I believe it was Shakespeare that coined the phrase, “The ides of March.” It’s weird that March 15th is known for one thing: the day they stabbed Julius Caesar in the back. Imagine being so famous that the day you were killed is known throughout all of history. We don’t even know the day of the year Jesus died, for Pete’s sake! (I mean, we know it was on a Friday but no one is being told to watch out for April 7th.)
I don’t know why they did it. I’m sure he was being a jerk, and I’m always happy to support the assassination of public figures, but I doubt the stabbers were all that righteous. Anyways, no one watches, let alone reads, Shakespeare anymore, but I have a favorite passage of his. It comes from Henry V, Act III, Scene I and here’s a clip from a movie version of the play.
Note: I’ve never watched the entire movie but I say this right before I get into the swimming pool everyday. What a guy I am, eh?
Once more unto the breach, dear friends, once more;
Or close the wall up with our English dead.
In peace there’s nothing so becomes a man
As modest stillness and humility:
But when the blast of war blows in our ears,
Then imitate the action of the tiger;
Stiffen the sinews, summon up the blood,
Disguise fair nature with hard-favour’d rage;
Then lend the eye a terrible aspect;
Let pry through the portage of the head
Like the brass cannon; let the brow o’erwhelm it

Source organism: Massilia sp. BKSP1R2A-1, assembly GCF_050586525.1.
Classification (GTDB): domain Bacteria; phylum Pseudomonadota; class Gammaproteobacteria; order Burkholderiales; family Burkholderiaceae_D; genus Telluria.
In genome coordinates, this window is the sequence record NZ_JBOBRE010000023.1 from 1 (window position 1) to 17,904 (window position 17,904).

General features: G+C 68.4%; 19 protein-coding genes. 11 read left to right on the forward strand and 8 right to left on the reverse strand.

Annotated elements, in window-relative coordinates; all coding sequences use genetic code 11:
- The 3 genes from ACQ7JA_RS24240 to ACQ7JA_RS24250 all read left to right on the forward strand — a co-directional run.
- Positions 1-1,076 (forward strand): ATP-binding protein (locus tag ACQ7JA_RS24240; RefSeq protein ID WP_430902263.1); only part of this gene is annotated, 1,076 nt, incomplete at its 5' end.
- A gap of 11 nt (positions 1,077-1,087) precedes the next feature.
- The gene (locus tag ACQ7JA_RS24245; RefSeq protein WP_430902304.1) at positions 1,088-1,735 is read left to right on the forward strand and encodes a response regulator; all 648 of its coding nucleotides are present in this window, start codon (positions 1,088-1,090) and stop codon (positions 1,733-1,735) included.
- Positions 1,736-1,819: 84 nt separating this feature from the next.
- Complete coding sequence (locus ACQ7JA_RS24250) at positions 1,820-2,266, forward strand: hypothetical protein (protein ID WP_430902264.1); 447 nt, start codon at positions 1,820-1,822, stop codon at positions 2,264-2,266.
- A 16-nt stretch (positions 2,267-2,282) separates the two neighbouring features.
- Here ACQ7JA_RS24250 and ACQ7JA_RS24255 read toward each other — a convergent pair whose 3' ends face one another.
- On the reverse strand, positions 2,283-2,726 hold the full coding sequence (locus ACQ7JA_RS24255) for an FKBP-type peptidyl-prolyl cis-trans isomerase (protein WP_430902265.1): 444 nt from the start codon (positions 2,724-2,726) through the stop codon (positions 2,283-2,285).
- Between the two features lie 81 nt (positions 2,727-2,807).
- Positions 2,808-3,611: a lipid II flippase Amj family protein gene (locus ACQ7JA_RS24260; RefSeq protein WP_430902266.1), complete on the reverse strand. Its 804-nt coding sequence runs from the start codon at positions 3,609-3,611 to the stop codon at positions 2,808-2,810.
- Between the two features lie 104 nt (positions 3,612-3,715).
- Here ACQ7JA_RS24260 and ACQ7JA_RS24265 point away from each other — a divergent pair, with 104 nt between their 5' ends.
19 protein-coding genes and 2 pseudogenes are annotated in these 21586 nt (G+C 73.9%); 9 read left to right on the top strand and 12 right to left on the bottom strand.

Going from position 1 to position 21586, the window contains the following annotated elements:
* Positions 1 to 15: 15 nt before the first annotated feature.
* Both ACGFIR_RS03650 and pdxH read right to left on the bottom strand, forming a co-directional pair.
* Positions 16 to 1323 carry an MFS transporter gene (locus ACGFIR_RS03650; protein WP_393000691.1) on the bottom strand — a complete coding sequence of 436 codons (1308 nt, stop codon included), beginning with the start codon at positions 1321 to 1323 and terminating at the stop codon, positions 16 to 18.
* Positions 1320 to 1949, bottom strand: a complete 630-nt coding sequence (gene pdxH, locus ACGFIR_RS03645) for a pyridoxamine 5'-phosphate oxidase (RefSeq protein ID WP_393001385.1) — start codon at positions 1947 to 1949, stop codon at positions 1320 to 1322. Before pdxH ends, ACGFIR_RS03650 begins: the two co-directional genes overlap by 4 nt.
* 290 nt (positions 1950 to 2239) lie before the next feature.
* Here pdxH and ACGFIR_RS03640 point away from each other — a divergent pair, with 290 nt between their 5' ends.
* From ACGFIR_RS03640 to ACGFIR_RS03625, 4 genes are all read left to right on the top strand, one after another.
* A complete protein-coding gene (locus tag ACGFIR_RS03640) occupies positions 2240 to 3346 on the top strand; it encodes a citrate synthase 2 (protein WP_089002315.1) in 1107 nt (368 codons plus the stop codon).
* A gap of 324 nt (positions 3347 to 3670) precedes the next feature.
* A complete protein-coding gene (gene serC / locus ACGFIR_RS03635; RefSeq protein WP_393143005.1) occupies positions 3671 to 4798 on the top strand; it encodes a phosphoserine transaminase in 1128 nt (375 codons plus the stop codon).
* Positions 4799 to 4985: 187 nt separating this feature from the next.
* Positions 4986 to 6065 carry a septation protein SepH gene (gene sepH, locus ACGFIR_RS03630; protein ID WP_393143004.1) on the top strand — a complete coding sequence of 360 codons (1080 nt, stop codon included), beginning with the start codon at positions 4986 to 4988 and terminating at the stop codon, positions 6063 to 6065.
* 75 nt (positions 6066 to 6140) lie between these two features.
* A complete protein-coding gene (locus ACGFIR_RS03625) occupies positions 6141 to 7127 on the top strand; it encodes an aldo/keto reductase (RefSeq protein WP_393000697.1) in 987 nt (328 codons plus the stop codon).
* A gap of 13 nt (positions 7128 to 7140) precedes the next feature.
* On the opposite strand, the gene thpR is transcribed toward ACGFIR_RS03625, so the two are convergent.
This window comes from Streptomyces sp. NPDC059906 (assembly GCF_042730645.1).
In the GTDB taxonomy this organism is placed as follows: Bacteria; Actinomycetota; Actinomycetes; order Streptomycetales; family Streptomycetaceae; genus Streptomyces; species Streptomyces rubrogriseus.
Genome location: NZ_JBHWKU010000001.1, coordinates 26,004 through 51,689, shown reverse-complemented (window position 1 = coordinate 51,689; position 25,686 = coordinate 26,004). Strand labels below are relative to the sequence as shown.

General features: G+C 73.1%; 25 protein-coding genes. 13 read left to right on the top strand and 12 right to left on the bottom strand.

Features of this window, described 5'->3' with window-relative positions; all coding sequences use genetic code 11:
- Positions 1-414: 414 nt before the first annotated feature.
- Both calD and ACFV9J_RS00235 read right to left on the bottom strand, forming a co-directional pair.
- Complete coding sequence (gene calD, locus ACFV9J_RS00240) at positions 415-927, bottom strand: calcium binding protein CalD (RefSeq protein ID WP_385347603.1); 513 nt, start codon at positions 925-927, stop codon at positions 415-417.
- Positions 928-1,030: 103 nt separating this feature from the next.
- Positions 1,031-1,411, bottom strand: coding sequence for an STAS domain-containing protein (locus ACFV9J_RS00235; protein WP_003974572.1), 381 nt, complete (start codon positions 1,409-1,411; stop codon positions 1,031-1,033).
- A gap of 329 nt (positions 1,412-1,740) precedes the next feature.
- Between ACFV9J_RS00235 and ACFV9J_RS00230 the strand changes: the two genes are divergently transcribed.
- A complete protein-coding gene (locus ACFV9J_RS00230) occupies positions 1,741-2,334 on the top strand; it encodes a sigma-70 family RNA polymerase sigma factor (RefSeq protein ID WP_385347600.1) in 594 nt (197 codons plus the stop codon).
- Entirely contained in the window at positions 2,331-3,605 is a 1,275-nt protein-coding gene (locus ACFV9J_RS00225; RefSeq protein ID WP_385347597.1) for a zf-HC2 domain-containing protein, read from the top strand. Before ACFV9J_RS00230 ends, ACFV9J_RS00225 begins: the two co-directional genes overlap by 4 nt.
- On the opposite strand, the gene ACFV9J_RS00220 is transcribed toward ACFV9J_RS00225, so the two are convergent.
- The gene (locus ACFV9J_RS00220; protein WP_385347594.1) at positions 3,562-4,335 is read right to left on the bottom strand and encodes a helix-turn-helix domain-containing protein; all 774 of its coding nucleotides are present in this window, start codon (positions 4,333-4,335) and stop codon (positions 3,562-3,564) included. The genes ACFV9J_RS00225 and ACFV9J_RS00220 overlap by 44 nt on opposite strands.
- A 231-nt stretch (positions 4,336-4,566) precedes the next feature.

As fearfully as doth a galled rock
O’erhang and jutty his confounded base,
Swill’d with the wild and wasteful ocean.
Now set the teeth and stretch the nostril wide,
Hold hard the breath and bend up every spirit
To his full height. On, on, you noblest English.
Whose blood is fet from fathers of war-proof!
Fathers that, like so many Alexanders,
Have in these parts from morn till even fought
And sheathed their swords for lack of argument:
Dishonour not your mothers; now attest
That those whom you call’d fathers did beget you.
Be copy now to men of grosser blood,
And teach them how to war. And you, good yeoman,
Whose limbs were made in England, show us here
The mettle of your pasture; let us swear
That you are worth your breeding; which I doubt not;
For there is none of you so mean and base,
That hath not noble lustre in your eyes.
I see you stand like greyhounds in the slips,
Straining upon the start. The game’s afoot:
Follow your spirit, and upon this charge
Cry ‘God for Harry, England, and Saint George!’Henry V, Act III, Scene I
Note again: I only say this part: “Once more unto the breach, dear friends, once more; Or close the wall up with our English dead.”
Also, I say, “Or they’ll fill this hole with our English dead” because apparently I think I’m a better scribe than the Bard.
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